By Katherine Wheeler | Comment Editor
It’s October 2021, the minimum wage is £8.91 but not everyone’s earning that much. Slavery and horrendous abuses of power aside, there’s a very legal way employers can get away with paying their employees less.
The legal minimum wage for 18 to 20 year olds is £6.56. A gap of over two pounds. Multiplied over countless hours of work, the costs add up. Not all 18 to 20 year olds receive student finance nor are lucky enough to keep living at home. On top of that, many are considered completely independent by their parents and receive no emotional support upon reaching adulthood. So why are workers doing the same jobs being paid less for equal work?
There’s no evidence that younger workers are less productive. In fact, some are performing the most physically demanding tasks on behalf of their older colleagues. Whilst we may think this sort of wage distribution is the same worldwide, the only other developed country to adopt a similar system is Greece. France, Germany, the US and others have no age bracket for minimum wage payments.
Research by the House of Commons library calculates that ‘an 18 year old working full time on the minimum wage will earn £3,774 a year less than an equivalent colleague aged 25 or over.’ This means young adults, without being supplemented, can’t save for the future despite being burdened with the same expenses: food, utilities, rent… Young adults are getting unequal pay for equal work.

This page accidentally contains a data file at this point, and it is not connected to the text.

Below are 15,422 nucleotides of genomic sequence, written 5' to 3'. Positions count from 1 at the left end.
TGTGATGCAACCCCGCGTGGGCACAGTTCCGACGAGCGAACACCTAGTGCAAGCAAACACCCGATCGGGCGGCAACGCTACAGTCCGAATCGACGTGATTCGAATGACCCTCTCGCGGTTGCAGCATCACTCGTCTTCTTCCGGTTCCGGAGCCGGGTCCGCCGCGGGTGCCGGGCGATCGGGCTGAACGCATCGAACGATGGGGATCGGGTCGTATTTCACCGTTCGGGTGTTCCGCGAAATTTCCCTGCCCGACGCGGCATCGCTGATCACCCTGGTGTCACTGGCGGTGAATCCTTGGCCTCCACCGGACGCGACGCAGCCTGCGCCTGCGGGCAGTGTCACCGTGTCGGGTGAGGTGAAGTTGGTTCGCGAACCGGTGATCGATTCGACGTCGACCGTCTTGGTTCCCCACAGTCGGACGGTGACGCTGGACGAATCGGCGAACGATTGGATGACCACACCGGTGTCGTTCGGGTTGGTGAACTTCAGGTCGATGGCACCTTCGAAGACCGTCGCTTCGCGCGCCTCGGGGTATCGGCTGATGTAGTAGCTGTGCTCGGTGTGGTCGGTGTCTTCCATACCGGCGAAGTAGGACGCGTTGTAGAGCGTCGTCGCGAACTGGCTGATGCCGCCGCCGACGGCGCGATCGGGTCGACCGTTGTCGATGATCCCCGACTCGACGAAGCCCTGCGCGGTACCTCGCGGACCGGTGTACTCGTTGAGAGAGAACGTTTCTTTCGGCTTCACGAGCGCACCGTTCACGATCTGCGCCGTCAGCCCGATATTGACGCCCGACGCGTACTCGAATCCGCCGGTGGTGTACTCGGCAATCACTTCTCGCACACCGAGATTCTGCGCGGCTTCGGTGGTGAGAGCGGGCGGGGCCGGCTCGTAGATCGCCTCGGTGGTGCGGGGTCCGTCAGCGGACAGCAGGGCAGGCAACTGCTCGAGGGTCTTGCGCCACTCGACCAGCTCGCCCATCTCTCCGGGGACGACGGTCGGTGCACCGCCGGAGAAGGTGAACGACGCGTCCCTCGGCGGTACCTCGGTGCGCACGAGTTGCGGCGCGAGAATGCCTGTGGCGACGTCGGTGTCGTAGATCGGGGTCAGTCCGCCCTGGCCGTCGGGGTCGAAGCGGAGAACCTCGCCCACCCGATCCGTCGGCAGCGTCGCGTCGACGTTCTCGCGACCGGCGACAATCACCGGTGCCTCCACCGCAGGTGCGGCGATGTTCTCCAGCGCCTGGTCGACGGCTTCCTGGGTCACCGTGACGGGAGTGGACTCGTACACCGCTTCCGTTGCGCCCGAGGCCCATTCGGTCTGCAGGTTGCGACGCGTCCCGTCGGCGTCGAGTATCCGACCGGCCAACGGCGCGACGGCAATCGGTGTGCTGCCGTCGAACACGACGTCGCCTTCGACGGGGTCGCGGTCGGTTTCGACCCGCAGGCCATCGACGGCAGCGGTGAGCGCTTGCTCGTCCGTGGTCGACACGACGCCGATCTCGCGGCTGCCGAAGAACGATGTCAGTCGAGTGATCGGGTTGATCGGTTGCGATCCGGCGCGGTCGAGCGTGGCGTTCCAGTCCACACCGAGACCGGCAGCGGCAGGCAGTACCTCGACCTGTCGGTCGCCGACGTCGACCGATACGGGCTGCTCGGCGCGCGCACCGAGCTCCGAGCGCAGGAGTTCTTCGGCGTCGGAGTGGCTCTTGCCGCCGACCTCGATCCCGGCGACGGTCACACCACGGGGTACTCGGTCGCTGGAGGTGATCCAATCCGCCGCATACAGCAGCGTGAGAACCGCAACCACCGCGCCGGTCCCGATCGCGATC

This raises the question: What is the value of minimum wage? Not just for the younger population but the job market on the whole. Jobs such as being a carer are valued more often than not at minimum wage but it would be wrong to say that there are minimum skills required for the job. A truly unskilled carer would pose a safety hazard so it follows that appropriate training is required, alongside additional emotional labour and stress. With more skills comes a position of higher responsibility and with more responsibility, it seems the decent thing to do would be to compensate workers for their skills.
Whilst the government claims low wages incentivise employers to hire staff, this does nothing to improve quality of life amongst employees. Whereas employers may be incentivised to hire on lower wages, employees aren’t seeing appropriate value being given to their livelihoods and, distressingly, more are turning to food banks.
After nationwide staff shortages during the pandemic, it seems the low pay employers offer just isn’t enough and that the value of minimum wage really isn’t guided by skill and productivity as we may have thought.Katherine Wheeler Comment